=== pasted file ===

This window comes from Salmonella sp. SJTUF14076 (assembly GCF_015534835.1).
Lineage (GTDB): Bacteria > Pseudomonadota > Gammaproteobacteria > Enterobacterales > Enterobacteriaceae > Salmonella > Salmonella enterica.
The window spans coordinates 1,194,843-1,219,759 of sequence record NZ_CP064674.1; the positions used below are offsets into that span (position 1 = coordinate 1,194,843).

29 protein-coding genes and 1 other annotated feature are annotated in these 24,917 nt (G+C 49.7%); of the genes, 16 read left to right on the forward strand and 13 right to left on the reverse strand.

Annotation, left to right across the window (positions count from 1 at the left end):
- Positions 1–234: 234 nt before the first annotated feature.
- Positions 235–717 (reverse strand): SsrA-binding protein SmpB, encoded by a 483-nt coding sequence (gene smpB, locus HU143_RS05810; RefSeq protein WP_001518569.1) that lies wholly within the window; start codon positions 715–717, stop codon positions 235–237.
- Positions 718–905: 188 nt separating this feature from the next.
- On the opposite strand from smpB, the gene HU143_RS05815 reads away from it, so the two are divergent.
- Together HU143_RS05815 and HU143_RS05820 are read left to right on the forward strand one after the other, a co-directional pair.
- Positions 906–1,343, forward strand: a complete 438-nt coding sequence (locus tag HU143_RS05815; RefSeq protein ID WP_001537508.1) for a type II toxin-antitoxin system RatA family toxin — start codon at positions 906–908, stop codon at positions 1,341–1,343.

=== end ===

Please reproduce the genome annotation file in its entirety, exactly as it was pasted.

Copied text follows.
This window comes from Salmonella sp. SJTUF14076 (assembly GCF_015534835.1).
Lineage (GTDB): Bacteria > Pseudomonadota > Gammaproteobacteria > Enterobacterales > Enterobacteriaceae > Salmonella > Salmonella enterica.
The window spans coordinates 1,194,843-1,219,759 of sequence record NZ_CP064674.1; the positions used below are offsets into that span (position 1 = coordinate 1,194,843).

29 protein-coding genes and 1 other annotated feature are annotated in these 24,917 nt (G+C 49.7%); of the genes, 16 read left to right on the forward strand and 13 right to left on the reverse strand.

Annotation, left to right across the window (positions count from 1 at the left end):
- Positions 1–234: 234 nt before the first annotated feature.
- Positions 235–717 (reverse strand): SsrA-binding protein SmpB, encoded by a 483-nt coding sequence (gene smpB, locus HU143_RS05810; RefSeq protein WP_001518569.1) that lies wholly within the window; start codon positions 715–717, stop codon positions 235–237.
- Positions 718–905: 188 nt separating this feature from the next.
- On the opposite strand from smpB, the gene HU143_RS05815 reads away from it, so the two are divergent.
- Together HU143_RS05815 and HU143_RS05820 are read left to right on the forward strand one after the other, a co-directional pair.
- Positions 906–1,343, forward strand: a complete 438-nt coding sequence (locus tag HU143_RS05815; RefSeq protein ID WP_001537508.1) for a type II toxin-antitoxin system RatA family toxin — start codon at positions 906–908, stop codon at positions 1,341–1,343.